It was a legacy kept by sons J.P. and Tom.
J.P. also served two tours with the Old Guard, Tom, one. Between the father and two sons, they participated in more than 1,000 funerals, four state funerals and four presidential inaugurations.
The hillside where the Family stood was familiar. Not only does their mother lie there, but also their paternal grandparents are nearby and other past associates.
‘‘That whole section — they all knew each other from serving in southeast Asia,” said daughter, Jean Judge. ‘‘We’re happy to have names we know nearby.”
The Monsignor spoke the words of committal, and the officer in charge raised his hand in salute. Seven Soldiers raised their weapons and fired a volley, lowered, then raised and fired again. Three volleys, each expected, each startling.
Reaching across the casket, the Soldiers who bore the remains and held the flag taut over them, began the series of folds as Staff Sergeant Ryan Spacht sounded ‘‘Taps.”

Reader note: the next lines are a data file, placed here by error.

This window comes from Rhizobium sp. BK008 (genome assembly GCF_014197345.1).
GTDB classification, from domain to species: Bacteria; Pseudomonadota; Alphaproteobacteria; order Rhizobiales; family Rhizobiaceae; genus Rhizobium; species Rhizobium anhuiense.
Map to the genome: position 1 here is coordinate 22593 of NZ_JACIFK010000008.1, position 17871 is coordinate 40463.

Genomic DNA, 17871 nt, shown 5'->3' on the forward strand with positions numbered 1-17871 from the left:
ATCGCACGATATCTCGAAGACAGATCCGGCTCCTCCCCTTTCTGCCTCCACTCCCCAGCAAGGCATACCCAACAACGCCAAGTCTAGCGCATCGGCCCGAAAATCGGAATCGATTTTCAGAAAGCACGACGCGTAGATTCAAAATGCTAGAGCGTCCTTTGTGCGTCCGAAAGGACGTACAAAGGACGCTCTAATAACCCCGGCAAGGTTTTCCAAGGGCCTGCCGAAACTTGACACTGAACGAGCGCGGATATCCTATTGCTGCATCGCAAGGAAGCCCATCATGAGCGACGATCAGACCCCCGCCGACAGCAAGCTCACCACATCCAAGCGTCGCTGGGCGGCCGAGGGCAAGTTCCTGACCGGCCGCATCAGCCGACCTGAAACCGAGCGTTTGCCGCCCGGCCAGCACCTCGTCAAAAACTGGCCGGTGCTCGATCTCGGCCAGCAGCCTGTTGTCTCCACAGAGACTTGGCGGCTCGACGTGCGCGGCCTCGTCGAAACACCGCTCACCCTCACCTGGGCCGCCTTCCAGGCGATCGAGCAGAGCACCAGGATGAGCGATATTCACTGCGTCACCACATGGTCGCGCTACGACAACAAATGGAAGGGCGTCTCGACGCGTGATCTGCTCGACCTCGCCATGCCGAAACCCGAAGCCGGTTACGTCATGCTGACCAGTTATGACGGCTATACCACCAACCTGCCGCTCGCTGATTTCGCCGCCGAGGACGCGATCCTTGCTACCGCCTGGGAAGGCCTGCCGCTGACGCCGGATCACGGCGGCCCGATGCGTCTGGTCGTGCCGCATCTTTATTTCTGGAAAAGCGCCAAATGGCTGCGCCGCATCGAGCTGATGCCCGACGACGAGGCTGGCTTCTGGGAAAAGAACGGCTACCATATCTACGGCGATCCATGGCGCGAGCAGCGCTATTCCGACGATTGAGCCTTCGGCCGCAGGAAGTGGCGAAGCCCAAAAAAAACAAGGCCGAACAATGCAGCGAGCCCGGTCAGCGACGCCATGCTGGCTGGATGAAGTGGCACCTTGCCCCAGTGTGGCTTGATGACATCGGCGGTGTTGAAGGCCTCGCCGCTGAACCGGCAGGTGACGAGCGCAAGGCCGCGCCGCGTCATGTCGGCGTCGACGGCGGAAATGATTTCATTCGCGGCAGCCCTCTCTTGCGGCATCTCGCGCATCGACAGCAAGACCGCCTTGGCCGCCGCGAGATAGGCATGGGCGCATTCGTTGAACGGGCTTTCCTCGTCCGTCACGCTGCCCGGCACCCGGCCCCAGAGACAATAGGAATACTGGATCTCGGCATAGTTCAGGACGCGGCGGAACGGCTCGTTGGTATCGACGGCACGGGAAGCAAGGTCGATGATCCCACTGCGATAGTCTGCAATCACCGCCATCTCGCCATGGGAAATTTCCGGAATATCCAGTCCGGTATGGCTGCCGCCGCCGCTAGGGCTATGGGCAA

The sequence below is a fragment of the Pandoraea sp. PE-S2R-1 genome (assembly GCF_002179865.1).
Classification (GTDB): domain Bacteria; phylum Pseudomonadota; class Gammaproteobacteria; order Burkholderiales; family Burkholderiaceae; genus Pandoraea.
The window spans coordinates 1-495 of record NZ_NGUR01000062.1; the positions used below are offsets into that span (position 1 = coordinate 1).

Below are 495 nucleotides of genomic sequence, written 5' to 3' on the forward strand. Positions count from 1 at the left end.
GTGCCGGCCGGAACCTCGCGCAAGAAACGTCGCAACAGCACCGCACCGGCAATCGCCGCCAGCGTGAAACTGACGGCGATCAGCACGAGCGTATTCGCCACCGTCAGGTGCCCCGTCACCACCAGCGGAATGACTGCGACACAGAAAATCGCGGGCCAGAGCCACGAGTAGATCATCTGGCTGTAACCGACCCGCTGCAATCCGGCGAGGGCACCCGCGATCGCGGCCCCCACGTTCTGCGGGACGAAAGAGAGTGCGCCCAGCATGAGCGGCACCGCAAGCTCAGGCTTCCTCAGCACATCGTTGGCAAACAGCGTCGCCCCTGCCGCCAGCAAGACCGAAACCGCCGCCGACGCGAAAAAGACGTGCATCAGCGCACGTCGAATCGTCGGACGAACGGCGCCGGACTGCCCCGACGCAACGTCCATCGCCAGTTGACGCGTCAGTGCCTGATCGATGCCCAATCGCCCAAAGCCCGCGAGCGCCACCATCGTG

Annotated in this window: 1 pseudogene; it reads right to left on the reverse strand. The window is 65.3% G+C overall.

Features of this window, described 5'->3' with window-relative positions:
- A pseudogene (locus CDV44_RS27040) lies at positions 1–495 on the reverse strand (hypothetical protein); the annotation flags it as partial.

Captain Steve Gieser brought the American flag that had covered their father’s grave to the eldest son, J.P., and formally thanked the Family, ‘‘on behalf of a grateful nation.”
And as they have been doing for more than 30 years, an Arlington Lady, Willo D. Grimes, kneeled down next and offered words of condolence and offers of help.
Madigan died May 4, following complications from a fall at The Fairfax, a Fort Belvoir retirement community. He was 80 years old, but had been active, teaching courses for Embry-Riddle Aeronautical University.
Funeral services at St. Bernadette’s in Springfield, Virginia, first brought the Family together. ‘‘It’s beginning to sink in,” Tom said at the reception after the burial. Scheduling a full honors funeral takes time. Rain, which the monsignor jokingly said their father must have commanded, won’t cancel one.
The Madigan military legacy covers many years and many wars. Madigan’s grandfather served as an NCO in the USMC. His father, John Jr., and uncles, Joseph and Patrick, were doctors in World War I and II. John Jr. served as personal physician to General George Marshall, namesake of the Marshall Plan that brought hope to Western Europe’s economy and people after the Second World War.
Uncle Patrick Madigan, was called the ‘‘The Father of Army neuropsychiatry” and became assistant to the surgeon general of the U.S. Army and then chief of neuropsychiatry at Walter Reed General Hospital. Madigan Army Medical Center was named in his honor in 1944.